In many high schools, skateboarding is seen as a detriment to learning. It’s something kids must do off of school property, in their own time. But one school in Sweden has changed that. For skateboarding is not only on the curriculum, but it’s considered a vital part of the learning process.
Bryggeriet Gymnasium is a high school in Malmö—the third largest city in Sweden. A skateboarding scene has been developing in the city ever since the Bryggeriet skatepark was built in 1998. Before that skateboarding was pretty non-existent. But, while it took the creators of the park a long time to convince the councillors and politicians to agree to it, the city hasn’t looked back since.
In 2005 the board of the skatepark was granted permission to build a school on their premises. The idea being, to incorporate skateboarding into the curriculum. Vice president and local skater John Dahlquist, headed up the task of introducing the sport into the school and building lessons around it.
Run as a non-profit NGO, all of the money created by the school gets reinvested into it. Like most other schools in Sweden, the government also pays for student’s tuition fees. While skating is integral to the ethos of Bryggeriet Gymnasium, students must learn subjects like Maths, Swedish and English, in order to pass. But they can also choose a specialist subject like dance, media studies, photography and film.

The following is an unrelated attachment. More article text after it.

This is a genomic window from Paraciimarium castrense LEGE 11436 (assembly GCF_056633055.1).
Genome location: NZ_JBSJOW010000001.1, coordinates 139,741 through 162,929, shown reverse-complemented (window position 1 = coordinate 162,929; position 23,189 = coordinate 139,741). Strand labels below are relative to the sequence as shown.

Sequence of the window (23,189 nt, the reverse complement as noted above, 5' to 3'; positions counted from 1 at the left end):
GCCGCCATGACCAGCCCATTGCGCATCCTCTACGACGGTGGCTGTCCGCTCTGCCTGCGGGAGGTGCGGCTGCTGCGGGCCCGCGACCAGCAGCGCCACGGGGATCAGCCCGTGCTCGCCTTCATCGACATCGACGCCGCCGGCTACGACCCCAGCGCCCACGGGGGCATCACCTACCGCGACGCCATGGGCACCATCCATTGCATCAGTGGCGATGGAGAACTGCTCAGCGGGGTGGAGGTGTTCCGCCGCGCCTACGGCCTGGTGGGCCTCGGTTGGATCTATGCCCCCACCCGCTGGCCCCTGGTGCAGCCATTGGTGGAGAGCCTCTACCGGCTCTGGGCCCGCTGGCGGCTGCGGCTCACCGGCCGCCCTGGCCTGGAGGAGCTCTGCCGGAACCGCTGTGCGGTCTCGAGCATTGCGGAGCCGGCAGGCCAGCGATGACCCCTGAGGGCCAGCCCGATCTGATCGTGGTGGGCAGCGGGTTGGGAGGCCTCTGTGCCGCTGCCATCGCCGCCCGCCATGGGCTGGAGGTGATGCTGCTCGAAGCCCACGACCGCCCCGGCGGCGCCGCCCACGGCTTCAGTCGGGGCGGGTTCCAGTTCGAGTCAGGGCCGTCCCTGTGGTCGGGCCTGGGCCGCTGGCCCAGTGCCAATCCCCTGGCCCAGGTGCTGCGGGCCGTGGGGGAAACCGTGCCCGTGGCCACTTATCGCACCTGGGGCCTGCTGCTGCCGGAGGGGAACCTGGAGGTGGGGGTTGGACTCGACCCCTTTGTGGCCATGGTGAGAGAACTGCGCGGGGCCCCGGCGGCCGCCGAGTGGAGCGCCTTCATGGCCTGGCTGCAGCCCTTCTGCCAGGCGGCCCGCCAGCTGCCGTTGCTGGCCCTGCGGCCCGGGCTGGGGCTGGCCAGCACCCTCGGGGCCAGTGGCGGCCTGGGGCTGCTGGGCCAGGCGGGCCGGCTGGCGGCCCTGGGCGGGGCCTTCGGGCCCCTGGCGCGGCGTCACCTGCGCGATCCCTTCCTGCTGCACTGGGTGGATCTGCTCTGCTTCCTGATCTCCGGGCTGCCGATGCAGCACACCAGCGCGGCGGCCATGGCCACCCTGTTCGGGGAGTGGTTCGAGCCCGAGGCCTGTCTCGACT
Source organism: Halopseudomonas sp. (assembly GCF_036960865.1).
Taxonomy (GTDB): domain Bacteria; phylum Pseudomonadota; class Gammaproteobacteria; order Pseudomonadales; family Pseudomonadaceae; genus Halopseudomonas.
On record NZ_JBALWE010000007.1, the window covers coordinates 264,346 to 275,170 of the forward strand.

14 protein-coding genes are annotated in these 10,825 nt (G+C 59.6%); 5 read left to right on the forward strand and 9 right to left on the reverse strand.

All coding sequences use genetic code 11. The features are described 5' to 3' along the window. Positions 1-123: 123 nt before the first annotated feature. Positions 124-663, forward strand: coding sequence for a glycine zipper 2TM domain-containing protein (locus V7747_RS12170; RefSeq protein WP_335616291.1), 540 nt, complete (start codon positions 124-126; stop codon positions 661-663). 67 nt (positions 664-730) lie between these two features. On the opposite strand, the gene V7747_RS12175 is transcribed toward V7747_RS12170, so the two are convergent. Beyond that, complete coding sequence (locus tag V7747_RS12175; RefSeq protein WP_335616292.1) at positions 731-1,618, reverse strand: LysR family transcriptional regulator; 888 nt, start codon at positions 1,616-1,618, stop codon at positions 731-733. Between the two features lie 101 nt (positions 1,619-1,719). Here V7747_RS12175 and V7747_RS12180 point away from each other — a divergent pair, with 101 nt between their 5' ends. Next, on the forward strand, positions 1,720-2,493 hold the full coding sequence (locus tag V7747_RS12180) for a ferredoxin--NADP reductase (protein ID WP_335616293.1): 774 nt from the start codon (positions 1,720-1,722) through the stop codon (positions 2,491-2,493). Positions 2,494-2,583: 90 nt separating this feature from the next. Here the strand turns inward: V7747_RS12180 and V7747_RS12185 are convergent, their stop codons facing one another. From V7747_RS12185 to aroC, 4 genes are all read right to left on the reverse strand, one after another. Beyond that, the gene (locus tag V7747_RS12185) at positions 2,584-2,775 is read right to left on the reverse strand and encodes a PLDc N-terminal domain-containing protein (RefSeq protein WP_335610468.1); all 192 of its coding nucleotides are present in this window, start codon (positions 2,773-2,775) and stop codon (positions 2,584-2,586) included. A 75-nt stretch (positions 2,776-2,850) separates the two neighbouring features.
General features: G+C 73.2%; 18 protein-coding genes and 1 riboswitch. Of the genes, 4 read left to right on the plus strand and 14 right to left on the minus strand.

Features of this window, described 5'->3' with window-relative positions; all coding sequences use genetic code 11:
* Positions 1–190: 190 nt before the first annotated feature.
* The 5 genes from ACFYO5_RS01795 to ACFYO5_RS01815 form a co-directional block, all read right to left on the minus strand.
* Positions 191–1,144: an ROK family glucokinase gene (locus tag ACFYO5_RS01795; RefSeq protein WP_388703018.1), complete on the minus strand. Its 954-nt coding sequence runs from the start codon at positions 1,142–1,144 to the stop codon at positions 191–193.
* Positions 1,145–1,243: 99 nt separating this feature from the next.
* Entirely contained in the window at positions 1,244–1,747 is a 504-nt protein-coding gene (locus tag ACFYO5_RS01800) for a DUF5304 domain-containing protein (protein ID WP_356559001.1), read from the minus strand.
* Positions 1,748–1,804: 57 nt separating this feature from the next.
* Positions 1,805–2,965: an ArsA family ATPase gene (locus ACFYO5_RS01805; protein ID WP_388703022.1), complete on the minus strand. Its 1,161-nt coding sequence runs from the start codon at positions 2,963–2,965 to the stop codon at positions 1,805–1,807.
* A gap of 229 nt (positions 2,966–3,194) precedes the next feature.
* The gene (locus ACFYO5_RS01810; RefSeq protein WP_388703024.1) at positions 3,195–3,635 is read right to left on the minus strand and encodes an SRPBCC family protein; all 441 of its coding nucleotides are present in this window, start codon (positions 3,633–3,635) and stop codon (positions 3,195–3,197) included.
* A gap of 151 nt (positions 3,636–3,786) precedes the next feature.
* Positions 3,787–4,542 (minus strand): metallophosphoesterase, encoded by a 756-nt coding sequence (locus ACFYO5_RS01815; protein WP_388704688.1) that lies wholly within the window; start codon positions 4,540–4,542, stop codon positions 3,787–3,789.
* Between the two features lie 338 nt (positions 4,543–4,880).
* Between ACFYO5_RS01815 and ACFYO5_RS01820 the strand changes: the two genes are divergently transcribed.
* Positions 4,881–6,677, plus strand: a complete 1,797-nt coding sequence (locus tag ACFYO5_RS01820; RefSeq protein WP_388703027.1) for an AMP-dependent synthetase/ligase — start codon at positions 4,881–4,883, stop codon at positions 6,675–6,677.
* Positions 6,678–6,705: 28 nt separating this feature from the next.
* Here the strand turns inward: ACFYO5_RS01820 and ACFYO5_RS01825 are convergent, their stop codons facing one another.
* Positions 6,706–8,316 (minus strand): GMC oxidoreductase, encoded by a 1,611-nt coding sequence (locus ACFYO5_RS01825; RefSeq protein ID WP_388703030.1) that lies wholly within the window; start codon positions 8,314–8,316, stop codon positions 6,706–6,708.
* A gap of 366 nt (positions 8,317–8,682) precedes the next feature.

While just starting with 50 students in 2006, the school now teaches 150 pupils who come from all of Sweden, Norway and Denmark.
All abilities of skaters are welcome at Bryggeriet, but some students also go on to gain sponsors. Around 20% of pupils gain a skateboarding sponsorship in their first year from brands like Etnies, Streetlab and Habitat.
With a rock bottom truancy rate, a growing popularity and happy active students, Bryggeriet Gymnasium is a special school that many could learn a lot from. On finding new ways to teach and engage students, headmaster Martin Erberth said:
Other schools need to think like we do, need to see the individual as a whole. Leisure is as big a part of our pupil’s lives as school—and maybe more important.
If that wasn’t enough, Malmö is also becoming a serious hot spot for the pros. Skaters from all other the world including Sam Beckett, Karl Berglind and Chris Russell have all come to the city to test out the parks and take part in the Vans Park Series World Championships and the Vans Park Series Pro Tour. Where can we sign up?